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Livedo Reticularis

Blue-reddish skin discoloration often localized in the lower extremities is characteristic of livedo reticularis. This is due to dilation of capillary blood vessels and stagnation of blood within the vessels thus causing a mottled discoloration of the skin. The skin disorder is described to be reticular (net-like) cyanotic (reddish blue discoloration) cutaneous discoloration surrounding pale central areas. The disease usually represents an idiopathic condition that can be associated with systemic disease.

Livedo reticularis is prominent during cold weather conditions occurring mostly on the legs, the arms, and the trunk. The mottled look of the skin is caused by spasm of the blood vessels feeding the skin. The symptoms for this skin disorder include mottled, or lace-like, appearance of reddish blue areas on the skin. The mottling though can be prominent on the forearms and the thighs as well as the lower abdomen. Because of the redistribution of blood flow from the blood vessels, they tend to dilate to compensate for the lost blood. This condition may arise for a variety of reasons.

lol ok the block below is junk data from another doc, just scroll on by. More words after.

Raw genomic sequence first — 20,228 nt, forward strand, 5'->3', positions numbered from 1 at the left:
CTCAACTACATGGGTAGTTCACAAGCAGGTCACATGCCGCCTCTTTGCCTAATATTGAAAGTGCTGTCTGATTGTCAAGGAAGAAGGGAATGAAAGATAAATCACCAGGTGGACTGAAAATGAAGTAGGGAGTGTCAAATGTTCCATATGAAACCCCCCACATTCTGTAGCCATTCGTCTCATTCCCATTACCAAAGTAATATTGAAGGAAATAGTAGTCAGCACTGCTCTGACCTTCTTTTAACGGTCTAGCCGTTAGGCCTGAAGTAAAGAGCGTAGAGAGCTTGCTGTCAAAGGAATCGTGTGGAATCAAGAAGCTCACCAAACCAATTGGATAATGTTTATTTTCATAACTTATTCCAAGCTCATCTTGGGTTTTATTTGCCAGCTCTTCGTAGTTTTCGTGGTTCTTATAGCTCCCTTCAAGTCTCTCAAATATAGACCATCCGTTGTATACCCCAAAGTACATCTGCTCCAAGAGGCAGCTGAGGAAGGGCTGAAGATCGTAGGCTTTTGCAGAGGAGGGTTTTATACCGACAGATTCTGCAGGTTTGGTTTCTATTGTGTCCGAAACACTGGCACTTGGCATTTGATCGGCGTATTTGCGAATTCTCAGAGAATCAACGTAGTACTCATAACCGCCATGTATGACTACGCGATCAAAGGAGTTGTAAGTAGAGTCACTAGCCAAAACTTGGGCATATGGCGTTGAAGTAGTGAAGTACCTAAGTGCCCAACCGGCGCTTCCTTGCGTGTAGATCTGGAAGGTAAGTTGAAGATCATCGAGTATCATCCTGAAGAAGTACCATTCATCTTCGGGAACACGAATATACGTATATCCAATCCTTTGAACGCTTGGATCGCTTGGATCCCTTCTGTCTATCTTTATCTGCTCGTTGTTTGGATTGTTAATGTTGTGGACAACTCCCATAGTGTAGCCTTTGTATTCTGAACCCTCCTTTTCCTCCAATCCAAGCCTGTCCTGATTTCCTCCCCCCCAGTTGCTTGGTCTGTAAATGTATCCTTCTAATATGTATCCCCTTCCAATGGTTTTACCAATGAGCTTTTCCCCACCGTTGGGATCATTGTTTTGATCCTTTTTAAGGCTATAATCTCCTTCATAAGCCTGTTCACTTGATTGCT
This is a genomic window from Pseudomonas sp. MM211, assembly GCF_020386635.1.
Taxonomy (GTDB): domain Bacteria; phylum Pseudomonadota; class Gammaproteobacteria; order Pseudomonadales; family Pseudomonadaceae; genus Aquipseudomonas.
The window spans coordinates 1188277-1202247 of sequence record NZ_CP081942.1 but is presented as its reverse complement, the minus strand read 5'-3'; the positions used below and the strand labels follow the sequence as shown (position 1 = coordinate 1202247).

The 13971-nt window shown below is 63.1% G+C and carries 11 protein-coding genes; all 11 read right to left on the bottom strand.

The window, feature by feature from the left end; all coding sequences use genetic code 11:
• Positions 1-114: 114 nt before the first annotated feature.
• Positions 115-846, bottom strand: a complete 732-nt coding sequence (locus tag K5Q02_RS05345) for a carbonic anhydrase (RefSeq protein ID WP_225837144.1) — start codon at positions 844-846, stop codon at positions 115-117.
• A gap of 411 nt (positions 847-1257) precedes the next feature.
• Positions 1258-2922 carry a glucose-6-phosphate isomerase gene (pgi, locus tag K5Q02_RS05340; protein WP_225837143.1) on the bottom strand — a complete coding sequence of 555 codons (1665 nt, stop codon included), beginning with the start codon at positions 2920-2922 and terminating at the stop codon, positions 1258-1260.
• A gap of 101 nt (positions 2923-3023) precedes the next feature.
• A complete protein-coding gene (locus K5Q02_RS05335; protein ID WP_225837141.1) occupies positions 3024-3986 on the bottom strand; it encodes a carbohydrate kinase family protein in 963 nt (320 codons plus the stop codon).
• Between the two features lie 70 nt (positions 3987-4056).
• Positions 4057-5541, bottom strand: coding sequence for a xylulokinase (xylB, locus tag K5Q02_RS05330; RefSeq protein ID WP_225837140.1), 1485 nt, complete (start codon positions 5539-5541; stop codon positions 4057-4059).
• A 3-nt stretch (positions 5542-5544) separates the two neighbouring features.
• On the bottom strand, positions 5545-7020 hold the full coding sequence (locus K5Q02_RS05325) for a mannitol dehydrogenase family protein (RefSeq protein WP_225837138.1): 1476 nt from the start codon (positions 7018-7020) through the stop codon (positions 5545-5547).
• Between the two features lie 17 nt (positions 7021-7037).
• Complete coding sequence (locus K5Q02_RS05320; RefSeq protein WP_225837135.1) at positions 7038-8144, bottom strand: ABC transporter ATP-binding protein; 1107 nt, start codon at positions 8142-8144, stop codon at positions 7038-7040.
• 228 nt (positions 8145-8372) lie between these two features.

Some common conditions associated with livedo reticularis are cutis marmorata telangiectatica congenita and idiopathic livedo reticularis. Temporary livedo of about 50% of infants and many adults when exposed to the cold is caused by cutis marmorata. This is actually a rare condition in which livedo is present at birth or soon after. It may also be a physiologic response to the cold. This becomes more intense and persistent with conditions associated with debility and other factors causing stasis within blood vessels. Diffuse, temporary, mild and usually symptomless mottling occurs with cutis marmorata. Other congenital abnormalities will include neurological and intellectual problems that can also be familial. It can usually be severe but it's been noted to improve with age.

Idiopathic livedo reticularis on the other hand mostly occurs among young and middle-aged females during winter. Formation of mottling occurs at first exposure to cold only but this may become permanent. Signs and symptoms will include a tingling and numbness on exposure to cold. There can also be swelling and rare ulcers. The livedo may also occur on rare occasions during spring and summer months through ulceration and swelling of the feet and ankles. Another condition, Sneddon's syndrome, a form of idiopathic livedo reticularis with systemic involvement may affect blood vessels in the brain, eye and heart.

Livedo reticularis has no known treatment. It is recommended to rewarm the area in idiopathic cases or to treat the underlying secondary livedo to reverse the discoloration. But over time, the vessels can become permanently dilated and livedo reticularis becomes permanent irregardless of the surrounding temperature.